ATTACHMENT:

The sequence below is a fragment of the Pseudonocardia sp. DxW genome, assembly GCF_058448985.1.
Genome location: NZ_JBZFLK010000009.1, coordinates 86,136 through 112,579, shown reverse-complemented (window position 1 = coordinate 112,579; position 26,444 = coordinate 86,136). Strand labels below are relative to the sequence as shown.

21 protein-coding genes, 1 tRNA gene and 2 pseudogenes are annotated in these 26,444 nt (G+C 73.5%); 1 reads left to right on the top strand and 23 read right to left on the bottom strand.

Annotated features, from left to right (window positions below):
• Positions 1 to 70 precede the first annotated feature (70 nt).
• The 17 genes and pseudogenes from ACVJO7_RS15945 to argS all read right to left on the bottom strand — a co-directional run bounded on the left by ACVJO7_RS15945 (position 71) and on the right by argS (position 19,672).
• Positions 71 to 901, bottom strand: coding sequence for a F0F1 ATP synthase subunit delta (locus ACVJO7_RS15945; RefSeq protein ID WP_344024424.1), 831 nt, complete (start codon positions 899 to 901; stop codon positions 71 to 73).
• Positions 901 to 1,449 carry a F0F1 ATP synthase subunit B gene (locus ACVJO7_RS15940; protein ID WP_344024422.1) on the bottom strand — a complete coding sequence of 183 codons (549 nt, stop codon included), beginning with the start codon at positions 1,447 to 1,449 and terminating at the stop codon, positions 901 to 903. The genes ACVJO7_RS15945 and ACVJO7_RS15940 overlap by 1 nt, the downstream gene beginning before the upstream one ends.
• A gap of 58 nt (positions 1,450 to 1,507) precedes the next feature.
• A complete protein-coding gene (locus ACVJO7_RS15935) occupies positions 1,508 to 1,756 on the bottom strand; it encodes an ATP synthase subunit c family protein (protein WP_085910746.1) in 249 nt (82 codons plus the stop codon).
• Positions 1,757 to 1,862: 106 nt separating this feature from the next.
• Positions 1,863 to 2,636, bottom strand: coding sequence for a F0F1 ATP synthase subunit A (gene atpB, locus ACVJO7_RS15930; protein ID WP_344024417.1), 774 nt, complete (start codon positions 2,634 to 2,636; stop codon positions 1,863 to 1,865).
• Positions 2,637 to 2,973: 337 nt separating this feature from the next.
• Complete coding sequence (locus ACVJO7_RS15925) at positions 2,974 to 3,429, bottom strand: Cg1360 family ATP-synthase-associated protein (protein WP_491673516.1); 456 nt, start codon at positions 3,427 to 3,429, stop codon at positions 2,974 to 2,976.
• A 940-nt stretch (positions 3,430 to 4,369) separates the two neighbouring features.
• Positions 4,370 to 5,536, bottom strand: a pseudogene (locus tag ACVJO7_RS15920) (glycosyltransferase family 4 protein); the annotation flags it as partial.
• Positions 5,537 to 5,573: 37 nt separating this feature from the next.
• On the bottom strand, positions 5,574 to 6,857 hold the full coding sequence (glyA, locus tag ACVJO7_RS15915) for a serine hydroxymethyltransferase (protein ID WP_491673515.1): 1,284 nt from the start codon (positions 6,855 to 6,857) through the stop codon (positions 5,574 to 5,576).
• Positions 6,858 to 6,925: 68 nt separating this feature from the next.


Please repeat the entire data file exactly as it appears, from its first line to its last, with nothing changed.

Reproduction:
The sequence below is a fragment of the Pseudonocardia sp. DxW genome, assembly GCF_058448985.1.
Genome location: NZ_JBZFLK010000009.1, coordinates 86,136 through 112,579, shown reverse-complemented (window position 1 = coordinate 112,579; position 26,444 = coordinate 86,136). Strand labels below are relative to the sequence as shown.

21 protein-coding genes, 1 tRNA gene and 2 pseudogenes are annotated in these 26,444 nt (G+C 73.5%); 1 reads left to right on the top strand and 23 read right to left on the bottom strand.

Annotated features, from left to right (window positions below):
• Positions 1 to 70 precede the first annotated feature (70 nt).
• The 17 genes and pseudogenes from ACVJO7_RS15945 to argS all read right to left on the bottom strand — a co-directional run bounded on the left by ACVJO7_RS15945 (position 71) and on the right by argS (position 19,672).
• Positions 71 to 901, bottom strand: coding sequence for a F0F1 ATP synthase subunit delta (locus ACVJO7_RS15945; RefSeq protein ID WP_344024424.1), 831 nt, complete (start codon positions 899 to 901; stop codon positions 71 to 73).
• Positions 901 to 1,449 carry a F0F1 ATP synthase subunit B gene (locus ACVJO7_RS15940; protein ID WP_344024422.1) on the bottom strand — a complete coding sequence of 183 codons (549 nt, stop codon included), beginning with the start codon at positions 1,447 to 1,449 and terminating at the stop codon, positions 901 to 903. The genes ACVJO7_RS15945 and ACVJO7_RS15940 overlap by 1 nt, the downstream gene beginning before the upstream one ends.
• A gap of 58 nt (positions 1,450 to 1,507) precedes the next feature.
• A complete protein-coding gene (locus ACVJO7_RS15935) occupies positions 1,508 to 1,756 on the bottom strand; it encodes an ATP synthase subunit c family protein (protein WP_085910746.1) in 249 nt (82 codons plus the stop codon).
• Positions 1,757 to 1,862: 106 nt separating this feature from the next.
• Positions 1,863 to 2,636, bottom strand: coding sequence for a F0F1 ATP synthase subunit A (gene atpB, locus ACVJO7_RS15930; protein ID WP_344024417.1), 774 nt, complete (start codon positions 2,634 to 2,636; stop codon positions 1,863 to 1,865).
• Positions 2,637 to 2,973: 337 nt separating this feature from the next.
• Complete coding sequence (locus ACVJO7_RS15925) at positions 2,974 to 3,429, bottom strand: Cg1360 family ATP-synthase-associated protein (protein WP_491673516.1); 456 nt, start codon at positions 3,427 to 3,429, stop codon at positions 2,974 to 2,976.
• A 940-nt stretch (positions 3,430 to 4,369) separates the two neighbouring features.
• Positions 4,370 to 5,536, bottom strand: a pseudogene (locus tag ACVJO7_RS15920) (glycosyltransferase family 4 protein); the annotation flags it as partial.
• Positions 5,537 to 5,573: 37 nt separating this feature from the next.
• On the bottom strand, positions 5,574 to 6,857 hold the full coding sequence (glyA, locus tag ACVJO7_RS15915) for a serine hydroxymethyltransferase (protein ID WP_491673515.1): 1,284 nt from the start codon (positions 6,855 to 6,857) through the stop codon (positions 5,574 to 5,576).
• Positions 6,858 to 6,925: 68 nt separating this feature from the next.